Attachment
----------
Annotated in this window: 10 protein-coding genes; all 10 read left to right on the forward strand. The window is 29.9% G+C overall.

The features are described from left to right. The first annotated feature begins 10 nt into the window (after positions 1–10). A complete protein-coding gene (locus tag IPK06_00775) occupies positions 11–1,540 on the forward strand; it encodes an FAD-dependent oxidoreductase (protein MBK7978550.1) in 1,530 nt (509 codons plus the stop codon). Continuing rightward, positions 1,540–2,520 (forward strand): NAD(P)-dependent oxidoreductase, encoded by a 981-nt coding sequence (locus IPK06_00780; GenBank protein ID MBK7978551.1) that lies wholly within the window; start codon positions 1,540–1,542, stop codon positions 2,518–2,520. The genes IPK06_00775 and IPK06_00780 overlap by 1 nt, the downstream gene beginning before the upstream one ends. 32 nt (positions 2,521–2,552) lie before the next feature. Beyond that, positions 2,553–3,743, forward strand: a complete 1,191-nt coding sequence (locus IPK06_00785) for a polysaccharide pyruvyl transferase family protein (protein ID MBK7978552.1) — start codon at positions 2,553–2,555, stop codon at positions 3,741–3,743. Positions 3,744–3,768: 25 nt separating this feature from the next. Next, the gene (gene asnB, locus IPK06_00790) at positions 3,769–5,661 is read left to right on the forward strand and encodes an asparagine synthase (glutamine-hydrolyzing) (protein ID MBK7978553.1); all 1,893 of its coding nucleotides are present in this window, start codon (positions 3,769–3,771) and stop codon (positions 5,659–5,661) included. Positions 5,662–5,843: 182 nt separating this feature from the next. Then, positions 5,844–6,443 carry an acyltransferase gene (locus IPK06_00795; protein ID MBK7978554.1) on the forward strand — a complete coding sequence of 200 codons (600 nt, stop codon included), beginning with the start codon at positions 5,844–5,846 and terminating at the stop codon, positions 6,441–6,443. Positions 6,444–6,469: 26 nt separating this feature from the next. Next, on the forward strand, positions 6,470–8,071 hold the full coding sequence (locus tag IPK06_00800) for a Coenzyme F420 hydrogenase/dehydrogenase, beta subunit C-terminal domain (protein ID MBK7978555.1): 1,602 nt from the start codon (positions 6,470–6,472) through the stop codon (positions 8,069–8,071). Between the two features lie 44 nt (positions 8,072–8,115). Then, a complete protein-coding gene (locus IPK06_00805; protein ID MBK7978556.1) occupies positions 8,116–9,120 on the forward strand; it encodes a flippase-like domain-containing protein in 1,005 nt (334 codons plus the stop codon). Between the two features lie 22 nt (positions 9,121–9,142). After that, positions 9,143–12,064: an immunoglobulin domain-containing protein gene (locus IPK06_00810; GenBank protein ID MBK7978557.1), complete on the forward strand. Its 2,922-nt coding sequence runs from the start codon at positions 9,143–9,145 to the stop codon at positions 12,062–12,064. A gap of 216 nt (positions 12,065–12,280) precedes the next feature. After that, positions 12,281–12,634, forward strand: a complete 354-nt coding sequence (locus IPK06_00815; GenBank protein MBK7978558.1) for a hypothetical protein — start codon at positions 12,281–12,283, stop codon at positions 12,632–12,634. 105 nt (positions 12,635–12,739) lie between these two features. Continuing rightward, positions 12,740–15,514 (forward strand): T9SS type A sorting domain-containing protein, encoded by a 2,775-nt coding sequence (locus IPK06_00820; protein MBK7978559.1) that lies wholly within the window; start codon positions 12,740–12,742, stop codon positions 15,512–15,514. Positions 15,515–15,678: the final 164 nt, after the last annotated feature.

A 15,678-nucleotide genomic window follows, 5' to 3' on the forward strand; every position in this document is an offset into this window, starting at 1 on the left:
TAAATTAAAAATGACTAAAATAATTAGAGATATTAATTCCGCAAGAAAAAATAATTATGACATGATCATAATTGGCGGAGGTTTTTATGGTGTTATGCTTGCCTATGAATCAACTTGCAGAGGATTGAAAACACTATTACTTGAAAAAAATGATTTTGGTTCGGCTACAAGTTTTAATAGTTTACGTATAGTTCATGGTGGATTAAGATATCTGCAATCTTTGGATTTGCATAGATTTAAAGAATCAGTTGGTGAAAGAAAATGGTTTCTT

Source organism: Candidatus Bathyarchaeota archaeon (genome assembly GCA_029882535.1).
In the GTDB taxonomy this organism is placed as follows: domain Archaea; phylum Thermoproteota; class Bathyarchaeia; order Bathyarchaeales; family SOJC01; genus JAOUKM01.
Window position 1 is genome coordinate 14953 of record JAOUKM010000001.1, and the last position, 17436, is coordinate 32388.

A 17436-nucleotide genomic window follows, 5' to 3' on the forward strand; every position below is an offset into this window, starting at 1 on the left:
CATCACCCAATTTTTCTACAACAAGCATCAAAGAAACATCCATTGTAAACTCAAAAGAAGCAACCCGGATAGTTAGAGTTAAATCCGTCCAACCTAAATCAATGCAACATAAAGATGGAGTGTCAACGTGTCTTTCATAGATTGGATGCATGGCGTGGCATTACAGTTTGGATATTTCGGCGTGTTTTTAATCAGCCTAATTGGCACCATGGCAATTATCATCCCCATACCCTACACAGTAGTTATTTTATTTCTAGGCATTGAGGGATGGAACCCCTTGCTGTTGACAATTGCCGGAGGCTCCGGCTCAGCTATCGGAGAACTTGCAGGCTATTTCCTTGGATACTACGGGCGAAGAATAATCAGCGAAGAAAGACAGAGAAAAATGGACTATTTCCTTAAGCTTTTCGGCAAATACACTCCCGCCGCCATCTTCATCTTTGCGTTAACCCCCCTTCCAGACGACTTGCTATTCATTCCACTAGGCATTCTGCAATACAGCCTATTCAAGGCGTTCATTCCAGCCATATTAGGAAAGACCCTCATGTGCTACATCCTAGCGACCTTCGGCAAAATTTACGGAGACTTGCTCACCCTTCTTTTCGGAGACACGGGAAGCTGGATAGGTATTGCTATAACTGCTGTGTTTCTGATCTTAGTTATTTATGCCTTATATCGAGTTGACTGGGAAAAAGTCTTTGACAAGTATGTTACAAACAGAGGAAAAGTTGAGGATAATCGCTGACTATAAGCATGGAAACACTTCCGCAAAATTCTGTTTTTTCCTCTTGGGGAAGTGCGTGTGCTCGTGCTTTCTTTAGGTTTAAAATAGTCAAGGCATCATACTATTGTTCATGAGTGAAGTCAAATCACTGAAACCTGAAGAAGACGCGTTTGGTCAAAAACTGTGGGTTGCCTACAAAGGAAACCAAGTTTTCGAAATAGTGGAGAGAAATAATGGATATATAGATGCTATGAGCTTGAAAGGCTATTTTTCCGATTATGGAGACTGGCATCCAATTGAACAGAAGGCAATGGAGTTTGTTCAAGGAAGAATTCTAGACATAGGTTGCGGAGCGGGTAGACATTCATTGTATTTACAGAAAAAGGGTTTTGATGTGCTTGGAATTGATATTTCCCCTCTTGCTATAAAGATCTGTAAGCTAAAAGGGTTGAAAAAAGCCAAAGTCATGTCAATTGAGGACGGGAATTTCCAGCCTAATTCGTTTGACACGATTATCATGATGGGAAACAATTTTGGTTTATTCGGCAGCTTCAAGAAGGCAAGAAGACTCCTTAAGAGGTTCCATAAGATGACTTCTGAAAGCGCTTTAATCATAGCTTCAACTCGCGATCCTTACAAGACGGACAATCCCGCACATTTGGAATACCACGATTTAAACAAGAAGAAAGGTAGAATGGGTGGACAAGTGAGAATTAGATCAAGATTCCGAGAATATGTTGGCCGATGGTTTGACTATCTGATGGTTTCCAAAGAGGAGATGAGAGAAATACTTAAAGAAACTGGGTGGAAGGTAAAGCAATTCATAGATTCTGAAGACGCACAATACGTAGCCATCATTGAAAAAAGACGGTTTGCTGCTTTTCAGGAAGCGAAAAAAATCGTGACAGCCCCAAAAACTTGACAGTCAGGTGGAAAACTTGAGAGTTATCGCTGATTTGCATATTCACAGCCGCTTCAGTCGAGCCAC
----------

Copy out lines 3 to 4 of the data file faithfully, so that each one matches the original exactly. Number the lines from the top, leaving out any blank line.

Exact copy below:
A 15,678-nucleotide genomic window follows, 5' to 3' on the forward strand; every position in this document is an offset into this window, starting at 1 on the left:
TAAATTAAAAATGACTAAAATAATTAGAGATATTAATTCCGCAAGAAAAAATAATTATGACATGATCATAATTGGCGGAGGTTTTTATGGTGTTATGCTTGCCTATGAATCAACTTGCAGAGGATTGAAAACACTATTACTTGAAAAAAATGATTTTGGTTCGGCTACAAGTTTTAATAGTTTACGTATAGTTCATGGTGGATTAAGATATCTGCAATCTTTGGATTTGCATAGATTTAAAGAATCAGTTGGTGAAAGAAAATGGTTTCTT